When feeding the young, the mother pours over the food to the kits, who will then consume the food and water given to them. Thus, their nutritional status will depend upon the provisions handed to them by their parents. If the female foxes have not received any food from their male counterparts, they will make distinct noises and howls in the openings of their dens to inform the latter that they need food. As to urination and bowel movement, the mothers will stimulate their excretory drives by prodding or pushing them around.

How Long Do Baby Foxes Stay With Their Mother?

How Long Do Baby Foxes Stay With Their Mother

Starting six months from birth, baby foxes tend to stay away from their mother. During this period, they are somewhat considered self-sufficient as they have already experienced and witnessed the environments outside of their dens. Also, they have learned how to feed themselves without relying too much on the provisions from their parents. They already have a glimpse of the situation in the outside world from their constant playing, jumping, and moving away from their habitats which somewhat make them mature enough to face it. At this stage, they will begin to look for partners to mate with and then start a family.

Will a Mother Fox Leave Her Babies?

A mother fox will not necessarily leave her babies as she is a good parent. They will not usually abandon their kits as they would do all their might to protect and keep the predators away from them. However, when bad weather arises or when their parents constantly transfer from one den to another, there is a possibility that they will leave their kits behind. The fox cubs will then have difficulty surviving as they would be an easy target of predators and natural fox enemies.

How Long Do Baby Red Foxes Stay In Their Den?

How Long Do Baby Red Foxes Stay In Their Den

Baby red foxes typically stay in their dens until 4 to 5 weeks following their birth. After that period, they will start to go outside their habitat and explore the outdoors. They will begin playing, moving, jumping, and goofing around with other red foxes and learn to forage for food, usually carcasses of dead animals. However, despite their newly-found independence, they are still under the supervision of their parents. The female and male red foxes will still keep their eyes on their offspring to protect them from bigger animals and predators.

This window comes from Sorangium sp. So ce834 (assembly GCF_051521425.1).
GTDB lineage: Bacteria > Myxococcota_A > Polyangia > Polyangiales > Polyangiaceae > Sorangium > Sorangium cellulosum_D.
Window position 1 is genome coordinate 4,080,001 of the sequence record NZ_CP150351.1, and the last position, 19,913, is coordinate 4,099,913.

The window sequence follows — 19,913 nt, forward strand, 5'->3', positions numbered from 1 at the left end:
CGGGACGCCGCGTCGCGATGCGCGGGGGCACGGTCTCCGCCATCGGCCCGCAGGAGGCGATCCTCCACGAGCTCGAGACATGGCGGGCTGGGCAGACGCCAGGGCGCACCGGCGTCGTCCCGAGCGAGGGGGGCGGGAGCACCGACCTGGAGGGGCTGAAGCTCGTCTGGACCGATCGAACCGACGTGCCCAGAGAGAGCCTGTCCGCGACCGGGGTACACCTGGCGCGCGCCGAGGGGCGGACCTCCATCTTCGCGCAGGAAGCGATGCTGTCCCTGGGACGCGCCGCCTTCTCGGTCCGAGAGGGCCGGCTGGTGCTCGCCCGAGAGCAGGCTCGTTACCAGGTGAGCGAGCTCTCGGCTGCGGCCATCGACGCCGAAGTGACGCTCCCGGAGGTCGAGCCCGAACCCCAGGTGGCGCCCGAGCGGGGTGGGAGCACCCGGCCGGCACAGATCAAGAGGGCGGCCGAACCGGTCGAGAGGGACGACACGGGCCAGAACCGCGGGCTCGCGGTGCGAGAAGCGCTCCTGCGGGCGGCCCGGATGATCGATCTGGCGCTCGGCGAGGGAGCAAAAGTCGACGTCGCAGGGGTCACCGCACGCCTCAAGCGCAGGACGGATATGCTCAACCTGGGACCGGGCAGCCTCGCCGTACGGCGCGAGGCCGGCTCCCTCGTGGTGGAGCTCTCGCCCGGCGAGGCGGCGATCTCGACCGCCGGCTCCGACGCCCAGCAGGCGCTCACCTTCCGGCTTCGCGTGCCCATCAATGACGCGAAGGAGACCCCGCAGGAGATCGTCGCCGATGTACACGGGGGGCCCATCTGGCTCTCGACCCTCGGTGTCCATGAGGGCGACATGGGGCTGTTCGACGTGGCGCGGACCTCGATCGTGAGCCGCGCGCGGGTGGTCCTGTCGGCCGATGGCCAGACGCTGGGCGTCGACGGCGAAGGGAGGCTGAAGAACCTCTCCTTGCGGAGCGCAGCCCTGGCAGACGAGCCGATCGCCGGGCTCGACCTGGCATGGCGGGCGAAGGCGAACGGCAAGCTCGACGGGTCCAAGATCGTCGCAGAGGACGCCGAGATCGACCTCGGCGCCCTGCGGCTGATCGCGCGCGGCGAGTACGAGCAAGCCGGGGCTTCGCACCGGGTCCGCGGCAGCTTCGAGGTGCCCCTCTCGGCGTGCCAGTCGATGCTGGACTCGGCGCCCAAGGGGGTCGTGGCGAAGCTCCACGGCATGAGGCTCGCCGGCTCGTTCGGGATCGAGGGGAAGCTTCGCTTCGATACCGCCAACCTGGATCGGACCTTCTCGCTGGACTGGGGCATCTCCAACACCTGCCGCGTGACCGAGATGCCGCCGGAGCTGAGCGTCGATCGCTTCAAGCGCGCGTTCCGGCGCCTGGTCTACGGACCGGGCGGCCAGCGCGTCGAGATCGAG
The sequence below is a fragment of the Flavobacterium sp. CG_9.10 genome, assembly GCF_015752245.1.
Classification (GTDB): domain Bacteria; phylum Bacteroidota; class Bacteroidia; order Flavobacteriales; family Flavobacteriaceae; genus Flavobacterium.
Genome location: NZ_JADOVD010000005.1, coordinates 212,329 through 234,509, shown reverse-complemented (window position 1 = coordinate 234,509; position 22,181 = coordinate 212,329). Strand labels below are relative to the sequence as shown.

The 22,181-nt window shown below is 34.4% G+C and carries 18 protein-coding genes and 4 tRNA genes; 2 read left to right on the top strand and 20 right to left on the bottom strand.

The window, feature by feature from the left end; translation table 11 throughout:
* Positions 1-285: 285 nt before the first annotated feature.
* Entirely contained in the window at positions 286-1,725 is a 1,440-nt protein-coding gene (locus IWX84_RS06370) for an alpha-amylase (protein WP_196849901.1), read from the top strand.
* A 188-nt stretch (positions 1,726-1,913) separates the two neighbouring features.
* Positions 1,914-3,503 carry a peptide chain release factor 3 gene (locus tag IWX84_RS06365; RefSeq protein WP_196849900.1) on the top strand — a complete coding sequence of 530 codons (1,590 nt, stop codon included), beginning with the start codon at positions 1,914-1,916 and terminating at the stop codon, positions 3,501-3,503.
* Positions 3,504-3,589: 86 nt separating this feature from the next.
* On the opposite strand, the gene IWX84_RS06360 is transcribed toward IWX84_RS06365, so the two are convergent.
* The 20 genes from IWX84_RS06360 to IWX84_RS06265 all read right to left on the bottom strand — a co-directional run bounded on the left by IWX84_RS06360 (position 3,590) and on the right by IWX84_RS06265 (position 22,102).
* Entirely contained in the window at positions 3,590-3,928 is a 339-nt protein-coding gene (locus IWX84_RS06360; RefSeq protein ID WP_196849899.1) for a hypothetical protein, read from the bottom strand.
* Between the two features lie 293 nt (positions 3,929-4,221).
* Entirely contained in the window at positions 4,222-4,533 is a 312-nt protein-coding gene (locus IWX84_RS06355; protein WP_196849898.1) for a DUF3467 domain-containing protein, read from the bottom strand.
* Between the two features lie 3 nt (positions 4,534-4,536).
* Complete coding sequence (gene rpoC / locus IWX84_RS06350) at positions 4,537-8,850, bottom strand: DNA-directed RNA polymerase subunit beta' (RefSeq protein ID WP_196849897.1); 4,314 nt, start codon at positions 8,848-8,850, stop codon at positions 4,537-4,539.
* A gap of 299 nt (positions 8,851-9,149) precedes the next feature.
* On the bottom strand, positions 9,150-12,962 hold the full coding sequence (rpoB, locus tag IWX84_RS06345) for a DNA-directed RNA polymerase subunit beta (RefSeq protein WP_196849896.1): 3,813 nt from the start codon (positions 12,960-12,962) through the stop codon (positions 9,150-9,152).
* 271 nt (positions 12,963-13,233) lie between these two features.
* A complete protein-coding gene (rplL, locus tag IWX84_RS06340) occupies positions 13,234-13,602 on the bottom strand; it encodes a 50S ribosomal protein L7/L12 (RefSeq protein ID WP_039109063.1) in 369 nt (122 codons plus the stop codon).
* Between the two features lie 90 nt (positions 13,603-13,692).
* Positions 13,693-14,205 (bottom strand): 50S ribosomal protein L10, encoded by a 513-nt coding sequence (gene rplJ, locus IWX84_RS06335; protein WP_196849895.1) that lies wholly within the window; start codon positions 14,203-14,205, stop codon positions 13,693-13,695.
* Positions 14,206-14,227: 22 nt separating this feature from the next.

What Month Do Fox Cubs Leave the Den?

In the months of August and September, fox cubs begin to leave their dens. They typically do this to look for new territories and search for partners to start a family.

As the fox kits start to depart from their dens, their mothers will be heard screaming and screeching loudly as they realize that they have lost control over their offspring.

Can a Fox Cub Survive on Its Own?

Can a Fox Cub Survive on Its Own

It depends on their age. When a fox cub surpasses the 6th-month mark, it won’t be easy to distinguish them from the adult red foxes. During this stage, most of them will be self-reliant and somewhat acquire the necessary skills to survive life outside of their dens. They will probably have the proper mindset and power to fight and win over other animal intruders. If this is the case, they can undoubtedly survive independently.


Red fox babies are generally called kits, cubs, or pups. They are born after an average gestational period of 51 to 53 days in a litter. The red fox babies will initially have tan, gray or dark fur, which morphs into an adult red fox color as their age progresses. They are also blind upon birth, but their eyesight will improve after 9 to 14 days. The red fox babies will be reared and taken care of by their parents in a den, and once they reach 6 months old, they will start to live independently.

Related: Types of Foxes | Explained (with Pictures)

List of Sources

The Virtual Nature Trail at Penn State New Kensington – Species Pages. (2015). Pennsylvania State University.

Crosby, C., Kerwin, K. (2020). Red Fox Ecology and Behavior. Rutgers, The State University of New Jersey.

Red Fox. (2018). Connecticut’s Official State Website.

Foxes. Renfrewshire Council.